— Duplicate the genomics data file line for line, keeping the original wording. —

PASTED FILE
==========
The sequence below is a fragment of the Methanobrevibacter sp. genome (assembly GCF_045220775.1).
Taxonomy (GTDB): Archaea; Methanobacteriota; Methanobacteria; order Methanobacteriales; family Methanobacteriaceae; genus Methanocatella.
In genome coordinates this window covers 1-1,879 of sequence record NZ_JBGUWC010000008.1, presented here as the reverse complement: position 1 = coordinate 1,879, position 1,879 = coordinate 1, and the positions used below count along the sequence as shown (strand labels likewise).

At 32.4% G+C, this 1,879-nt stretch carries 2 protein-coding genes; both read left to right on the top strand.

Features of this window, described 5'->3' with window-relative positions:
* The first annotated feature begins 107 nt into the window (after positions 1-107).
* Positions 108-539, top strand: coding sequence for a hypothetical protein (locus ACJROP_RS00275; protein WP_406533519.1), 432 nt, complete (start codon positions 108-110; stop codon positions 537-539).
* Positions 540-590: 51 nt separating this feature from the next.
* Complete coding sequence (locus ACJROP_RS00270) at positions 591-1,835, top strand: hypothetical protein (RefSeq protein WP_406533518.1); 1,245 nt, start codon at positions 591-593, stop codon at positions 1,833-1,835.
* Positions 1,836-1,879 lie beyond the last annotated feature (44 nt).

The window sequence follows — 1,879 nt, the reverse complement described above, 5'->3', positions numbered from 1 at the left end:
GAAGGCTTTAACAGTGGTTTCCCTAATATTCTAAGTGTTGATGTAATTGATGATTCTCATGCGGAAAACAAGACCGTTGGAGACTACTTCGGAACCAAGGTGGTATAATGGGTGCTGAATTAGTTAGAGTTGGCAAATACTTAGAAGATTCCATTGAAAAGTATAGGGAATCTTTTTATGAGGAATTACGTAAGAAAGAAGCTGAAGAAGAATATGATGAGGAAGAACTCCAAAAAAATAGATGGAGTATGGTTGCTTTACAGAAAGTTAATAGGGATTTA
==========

The sequence below is a fragment of the Methanobrevibacter sp. genome (assembly GCF_045220775.1).
Taxonomy (GTDB): Archaea; Methanobacteriota; Methanobacteria; order Methanobacteriales; family Methanobacteriaceae; genus Methanocatella.
In genome coordinates this window covers 1-1,879 of sequence record NZ_JBGUWC010000008.1, presented here as the reverse complement: position 1 = coordinate 1,879, position 1,879 = coordinate 1, and the positions used below count along the sequence as shown (strand labels likewise).

At 32.4% G+C, this 1,879-nt stretch carries 2 protein-coding genes; both read left to right on the top strand.

Features of this window, described 5'->3' with window-relative positions:
* The first annotated feature begins 107 nt into the window (after positions 1-107).
* Positions 108-539, top strand: coding sequence for a hypothetical protein (locus ACJROP_RS00275; protein WP_406533519.1), 432 nt, complete (start codon positions 108-110; stop codon positions 537-539).
* Positions 540-590: 51 nt separating this feature from the next.
* Complete coding sequence (locus ACJROP_RS00270) at positions 591-1,835, top strand: hypothetical protein (RefSeq protein WP_406533518.1); 1,245 nt, start codon at positions 591-593, stop codon at positions 1,833-1,835.
* Positions 1,836-1,879 lie beyond the last annotated feature (44 nt).

The window sequence follows — 1,879 nt, the reverse complement described above, 5'->3', positions numbered from 1 at the left end:
GAAGGCTTTAACAGTGGTTTCCCTAATATTCTAAGTGTTGATGTAATTGATGATTCTCATGCGGAAAACAAGACCGTTGGAGACTACTTCGGAACCAAGGTGGTATAATGGGTGCTGAATTAGTTAGAGTTGGCAAATACTTAGAAGATTCCATTGAAAAGTATAGGGAATCTTTTTATGAGGAATTACGTAAGAAAGAAGCTGAAGAAGAATATGATGAGGAAGAACTCCAAAAAAATAGATGGAGTATGGTTGCTTTACAGAAAGTTAATAGGGATTTA